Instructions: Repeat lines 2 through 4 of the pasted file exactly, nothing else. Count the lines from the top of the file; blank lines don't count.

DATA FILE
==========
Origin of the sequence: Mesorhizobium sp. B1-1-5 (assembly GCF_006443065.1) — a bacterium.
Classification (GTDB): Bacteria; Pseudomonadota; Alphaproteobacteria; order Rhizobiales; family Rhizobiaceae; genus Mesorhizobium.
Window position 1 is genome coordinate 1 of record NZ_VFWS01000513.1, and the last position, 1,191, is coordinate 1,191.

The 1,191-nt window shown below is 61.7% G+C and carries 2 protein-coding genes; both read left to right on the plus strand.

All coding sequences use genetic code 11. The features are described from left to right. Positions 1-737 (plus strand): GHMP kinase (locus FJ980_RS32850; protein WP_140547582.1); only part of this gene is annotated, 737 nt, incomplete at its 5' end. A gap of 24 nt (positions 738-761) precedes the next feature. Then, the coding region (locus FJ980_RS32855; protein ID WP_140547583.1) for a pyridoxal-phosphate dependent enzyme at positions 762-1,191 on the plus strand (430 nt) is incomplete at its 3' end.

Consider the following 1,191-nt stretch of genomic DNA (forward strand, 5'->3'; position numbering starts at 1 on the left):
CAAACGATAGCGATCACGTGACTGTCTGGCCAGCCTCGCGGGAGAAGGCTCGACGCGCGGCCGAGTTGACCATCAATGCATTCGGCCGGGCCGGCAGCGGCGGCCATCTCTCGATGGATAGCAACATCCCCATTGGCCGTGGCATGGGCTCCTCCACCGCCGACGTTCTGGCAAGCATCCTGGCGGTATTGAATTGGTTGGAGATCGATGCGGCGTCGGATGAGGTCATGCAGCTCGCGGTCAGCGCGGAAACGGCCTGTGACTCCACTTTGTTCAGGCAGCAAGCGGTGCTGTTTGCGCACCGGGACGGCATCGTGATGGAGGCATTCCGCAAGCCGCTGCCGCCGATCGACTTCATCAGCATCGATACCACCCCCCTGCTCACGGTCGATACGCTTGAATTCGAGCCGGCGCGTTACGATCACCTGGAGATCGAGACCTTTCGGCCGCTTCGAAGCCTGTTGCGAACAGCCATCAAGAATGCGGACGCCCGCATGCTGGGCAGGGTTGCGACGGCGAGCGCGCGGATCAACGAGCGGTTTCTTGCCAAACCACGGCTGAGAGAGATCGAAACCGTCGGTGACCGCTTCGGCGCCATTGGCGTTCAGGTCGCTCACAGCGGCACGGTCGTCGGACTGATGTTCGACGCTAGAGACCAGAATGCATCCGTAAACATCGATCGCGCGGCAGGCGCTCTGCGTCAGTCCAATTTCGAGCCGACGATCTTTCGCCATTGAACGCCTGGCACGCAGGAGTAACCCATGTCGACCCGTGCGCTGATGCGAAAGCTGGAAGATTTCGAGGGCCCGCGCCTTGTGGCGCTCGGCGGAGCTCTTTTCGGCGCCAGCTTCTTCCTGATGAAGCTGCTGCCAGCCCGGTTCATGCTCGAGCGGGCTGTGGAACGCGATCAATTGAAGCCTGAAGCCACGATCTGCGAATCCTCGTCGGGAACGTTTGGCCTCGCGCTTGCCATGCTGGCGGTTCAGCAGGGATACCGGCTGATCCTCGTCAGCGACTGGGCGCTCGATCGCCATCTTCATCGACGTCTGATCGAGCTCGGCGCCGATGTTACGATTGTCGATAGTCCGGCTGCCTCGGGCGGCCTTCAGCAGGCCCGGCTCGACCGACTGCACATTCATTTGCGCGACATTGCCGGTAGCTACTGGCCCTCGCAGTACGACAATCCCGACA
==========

Classification (GTDB): Bacteria; Pseudomonadota; Alphaproteobacteria; order Rhizobiales; family Rhizobiaceae; genus Mesorhizobium.
Window position 1 is genome coordinate 1 of record NZ_VFWS01000513.1, and the last position, 1,191, is coordinate 1,191.

The 1,191-nt window shown below is 61.7% G+C and carries 2 protein-coding genes; both read left to right on the plus strand.